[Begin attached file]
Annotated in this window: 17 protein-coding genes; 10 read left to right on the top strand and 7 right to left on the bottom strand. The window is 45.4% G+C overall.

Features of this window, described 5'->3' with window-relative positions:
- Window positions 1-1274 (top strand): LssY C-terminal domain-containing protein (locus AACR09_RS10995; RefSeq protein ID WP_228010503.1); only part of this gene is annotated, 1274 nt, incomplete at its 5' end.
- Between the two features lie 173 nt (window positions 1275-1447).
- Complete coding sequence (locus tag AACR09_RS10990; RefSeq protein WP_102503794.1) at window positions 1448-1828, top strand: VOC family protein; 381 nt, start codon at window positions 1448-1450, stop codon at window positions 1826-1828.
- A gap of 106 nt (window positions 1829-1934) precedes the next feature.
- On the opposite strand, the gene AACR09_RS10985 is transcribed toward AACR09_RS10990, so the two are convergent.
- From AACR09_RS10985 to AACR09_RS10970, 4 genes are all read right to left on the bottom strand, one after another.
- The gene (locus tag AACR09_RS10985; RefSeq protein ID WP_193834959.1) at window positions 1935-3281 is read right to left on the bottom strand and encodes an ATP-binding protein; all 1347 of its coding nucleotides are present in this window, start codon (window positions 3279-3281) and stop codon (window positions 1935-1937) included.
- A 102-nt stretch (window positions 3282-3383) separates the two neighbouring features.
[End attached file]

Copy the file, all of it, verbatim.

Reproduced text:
Annotated in this window: 17 protein-coding genes; 10 read left to right on the top strand and 7 right to left on the bottom strand. The window is 45.4% G+C overall.

Features of this window, described 5'->3' with window-relative positions:
- Window positions 1-1274 (top strand): LssY C-terminal domain-containing protein (locus AACR09_RS10995; RefSeq protein ID WP_228010503.1); only part of this gene is annotated, 1274 nt, incomplete at its 5' end.
- Between the two features lie 173 nt (window positions 1275-1447).
- Complete coding sequence (locus tag AACR09_RS10990; RefSeq protein WP_102503794.1) at window positions 1448-1828, top strand: VOC family protein; 381 nt, start codon at window positions 1448-1450, stop codon at window positions 1826-1828.
- A gap of 106 nt (window positions 1829-1934) precedes the next feature.
- On the opposite strand, the gene AACR09_RS10985 is transcribed toward AACR09_RS10990, so the two are convergent.
- From AACR09_RS10985 to AACR09_RS10970, 4 genes are all read right to left on the bottom strand, one after another.
- The gene (locus tag AACR09_RS10985; RefSeq protein ID WP_193834959.1) at window positions 1935-3281 is read right to left on the bottom strand and encodes an ATP-binding protein; all 1347 of its coding nucleotides are present in this window, start codon (window positions 3279-3281) and stop codon (window positions 1935-1937) included.
- A 102-nt stretch (window positions 3282-3383) separates the two neighbouring features.